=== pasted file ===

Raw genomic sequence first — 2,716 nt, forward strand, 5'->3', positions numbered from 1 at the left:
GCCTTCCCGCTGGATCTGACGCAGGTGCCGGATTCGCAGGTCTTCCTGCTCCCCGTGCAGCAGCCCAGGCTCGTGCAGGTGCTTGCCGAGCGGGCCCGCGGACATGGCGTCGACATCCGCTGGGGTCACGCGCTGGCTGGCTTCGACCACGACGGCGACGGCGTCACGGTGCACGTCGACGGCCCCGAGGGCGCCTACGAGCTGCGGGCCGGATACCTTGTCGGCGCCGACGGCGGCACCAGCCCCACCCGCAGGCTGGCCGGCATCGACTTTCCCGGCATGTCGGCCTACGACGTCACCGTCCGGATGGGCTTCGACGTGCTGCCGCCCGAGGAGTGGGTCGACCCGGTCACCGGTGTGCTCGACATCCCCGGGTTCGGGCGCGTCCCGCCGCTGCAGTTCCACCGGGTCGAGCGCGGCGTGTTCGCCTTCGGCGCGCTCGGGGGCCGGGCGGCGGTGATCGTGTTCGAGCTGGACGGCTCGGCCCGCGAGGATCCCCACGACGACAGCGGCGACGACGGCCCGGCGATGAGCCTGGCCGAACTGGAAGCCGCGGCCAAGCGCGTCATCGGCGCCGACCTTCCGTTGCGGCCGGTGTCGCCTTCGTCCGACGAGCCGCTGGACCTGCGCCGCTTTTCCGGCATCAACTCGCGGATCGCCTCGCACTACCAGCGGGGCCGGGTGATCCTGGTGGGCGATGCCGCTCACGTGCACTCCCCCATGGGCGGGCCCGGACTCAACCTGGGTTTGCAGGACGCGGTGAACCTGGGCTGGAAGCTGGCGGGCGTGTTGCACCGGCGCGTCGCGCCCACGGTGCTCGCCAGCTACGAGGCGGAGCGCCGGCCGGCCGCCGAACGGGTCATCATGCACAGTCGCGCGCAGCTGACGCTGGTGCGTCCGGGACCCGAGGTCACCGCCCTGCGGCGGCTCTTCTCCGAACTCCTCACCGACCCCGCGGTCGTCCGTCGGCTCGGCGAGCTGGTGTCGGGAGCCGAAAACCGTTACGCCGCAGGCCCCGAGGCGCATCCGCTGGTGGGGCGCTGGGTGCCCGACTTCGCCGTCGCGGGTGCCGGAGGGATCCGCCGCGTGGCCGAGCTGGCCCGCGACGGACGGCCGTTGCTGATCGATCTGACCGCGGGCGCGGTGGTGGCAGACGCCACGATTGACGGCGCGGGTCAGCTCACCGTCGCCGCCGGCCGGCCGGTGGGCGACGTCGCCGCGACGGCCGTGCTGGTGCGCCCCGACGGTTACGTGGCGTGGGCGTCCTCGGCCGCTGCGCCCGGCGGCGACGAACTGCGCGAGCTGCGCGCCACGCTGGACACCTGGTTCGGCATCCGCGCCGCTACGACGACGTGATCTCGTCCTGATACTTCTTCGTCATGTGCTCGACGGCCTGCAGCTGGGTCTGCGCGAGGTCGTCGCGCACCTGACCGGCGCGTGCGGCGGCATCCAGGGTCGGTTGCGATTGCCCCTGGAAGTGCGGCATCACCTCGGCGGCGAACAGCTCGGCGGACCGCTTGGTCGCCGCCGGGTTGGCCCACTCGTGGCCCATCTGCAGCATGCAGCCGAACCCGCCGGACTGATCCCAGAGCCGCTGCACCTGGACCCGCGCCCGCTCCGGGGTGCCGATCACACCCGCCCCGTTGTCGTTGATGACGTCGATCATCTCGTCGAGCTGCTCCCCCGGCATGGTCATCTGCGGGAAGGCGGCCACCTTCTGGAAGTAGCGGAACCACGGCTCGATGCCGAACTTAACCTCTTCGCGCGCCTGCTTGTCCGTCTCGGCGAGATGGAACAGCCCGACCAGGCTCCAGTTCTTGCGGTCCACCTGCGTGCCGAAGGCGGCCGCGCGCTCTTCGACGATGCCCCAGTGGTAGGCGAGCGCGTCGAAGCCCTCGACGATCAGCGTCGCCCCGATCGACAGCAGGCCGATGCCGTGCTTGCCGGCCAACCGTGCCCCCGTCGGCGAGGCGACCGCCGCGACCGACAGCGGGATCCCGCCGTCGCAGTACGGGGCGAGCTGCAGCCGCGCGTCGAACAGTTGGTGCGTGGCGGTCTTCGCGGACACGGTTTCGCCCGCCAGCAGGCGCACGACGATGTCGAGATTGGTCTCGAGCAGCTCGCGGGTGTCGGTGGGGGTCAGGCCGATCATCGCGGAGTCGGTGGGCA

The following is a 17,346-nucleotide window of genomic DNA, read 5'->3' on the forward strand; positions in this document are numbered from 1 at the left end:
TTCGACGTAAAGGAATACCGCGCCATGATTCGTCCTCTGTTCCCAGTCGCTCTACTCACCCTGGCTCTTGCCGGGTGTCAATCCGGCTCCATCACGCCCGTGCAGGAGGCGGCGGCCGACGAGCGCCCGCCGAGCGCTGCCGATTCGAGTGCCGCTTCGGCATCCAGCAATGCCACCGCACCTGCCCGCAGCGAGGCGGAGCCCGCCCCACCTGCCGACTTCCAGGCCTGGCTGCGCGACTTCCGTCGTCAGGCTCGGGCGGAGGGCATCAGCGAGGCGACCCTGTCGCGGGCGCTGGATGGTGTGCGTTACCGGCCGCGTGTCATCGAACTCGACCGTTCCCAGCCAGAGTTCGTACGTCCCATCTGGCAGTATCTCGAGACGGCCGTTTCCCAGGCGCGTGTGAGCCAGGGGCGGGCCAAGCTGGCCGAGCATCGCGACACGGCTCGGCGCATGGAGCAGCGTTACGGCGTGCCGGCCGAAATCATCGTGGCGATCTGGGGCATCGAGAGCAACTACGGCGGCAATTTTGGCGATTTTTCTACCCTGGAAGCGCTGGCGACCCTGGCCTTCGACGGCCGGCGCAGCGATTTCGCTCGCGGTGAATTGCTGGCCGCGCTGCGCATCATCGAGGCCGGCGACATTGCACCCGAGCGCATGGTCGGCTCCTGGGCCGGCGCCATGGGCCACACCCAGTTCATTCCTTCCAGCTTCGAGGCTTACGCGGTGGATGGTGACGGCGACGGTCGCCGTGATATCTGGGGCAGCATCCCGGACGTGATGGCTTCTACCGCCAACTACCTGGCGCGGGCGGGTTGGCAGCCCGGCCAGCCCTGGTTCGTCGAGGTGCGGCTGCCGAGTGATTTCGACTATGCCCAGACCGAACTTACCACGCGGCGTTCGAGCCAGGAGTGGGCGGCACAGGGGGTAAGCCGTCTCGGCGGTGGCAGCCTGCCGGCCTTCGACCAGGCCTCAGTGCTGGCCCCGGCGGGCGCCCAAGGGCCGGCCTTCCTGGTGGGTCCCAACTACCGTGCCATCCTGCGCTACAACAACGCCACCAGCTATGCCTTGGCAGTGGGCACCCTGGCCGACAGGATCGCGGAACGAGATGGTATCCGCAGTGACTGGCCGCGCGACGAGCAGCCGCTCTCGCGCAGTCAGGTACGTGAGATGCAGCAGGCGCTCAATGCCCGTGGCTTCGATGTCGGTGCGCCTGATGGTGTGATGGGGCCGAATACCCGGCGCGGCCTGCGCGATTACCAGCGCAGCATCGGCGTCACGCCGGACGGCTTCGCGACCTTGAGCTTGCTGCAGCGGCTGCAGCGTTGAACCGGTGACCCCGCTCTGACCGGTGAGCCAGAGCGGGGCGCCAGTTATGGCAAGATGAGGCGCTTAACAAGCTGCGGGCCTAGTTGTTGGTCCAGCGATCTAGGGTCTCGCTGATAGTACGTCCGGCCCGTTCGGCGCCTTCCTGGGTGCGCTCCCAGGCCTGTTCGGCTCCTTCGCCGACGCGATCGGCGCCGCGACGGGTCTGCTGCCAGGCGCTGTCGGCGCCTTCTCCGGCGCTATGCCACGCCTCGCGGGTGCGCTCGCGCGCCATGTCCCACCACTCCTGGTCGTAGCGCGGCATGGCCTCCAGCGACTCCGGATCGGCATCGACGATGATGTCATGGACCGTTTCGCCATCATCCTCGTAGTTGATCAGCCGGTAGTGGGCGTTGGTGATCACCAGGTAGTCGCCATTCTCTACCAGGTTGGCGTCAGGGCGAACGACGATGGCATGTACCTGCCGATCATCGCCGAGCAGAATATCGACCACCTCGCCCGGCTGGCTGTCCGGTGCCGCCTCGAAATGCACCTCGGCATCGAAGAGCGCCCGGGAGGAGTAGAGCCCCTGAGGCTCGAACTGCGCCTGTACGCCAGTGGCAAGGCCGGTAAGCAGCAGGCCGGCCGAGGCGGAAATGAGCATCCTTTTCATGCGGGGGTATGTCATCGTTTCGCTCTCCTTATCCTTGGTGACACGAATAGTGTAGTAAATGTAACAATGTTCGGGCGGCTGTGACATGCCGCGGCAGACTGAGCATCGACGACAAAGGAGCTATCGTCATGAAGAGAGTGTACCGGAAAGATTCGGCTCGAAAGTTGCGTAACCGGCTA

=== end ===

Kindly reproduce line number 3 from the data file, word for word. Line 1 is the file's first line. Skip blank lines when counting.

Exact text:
The following is a 17,346-nucleotide window of genomic DNA, read 5'->3' on the forward strand; positions in this document are numbered from 1 at the left end: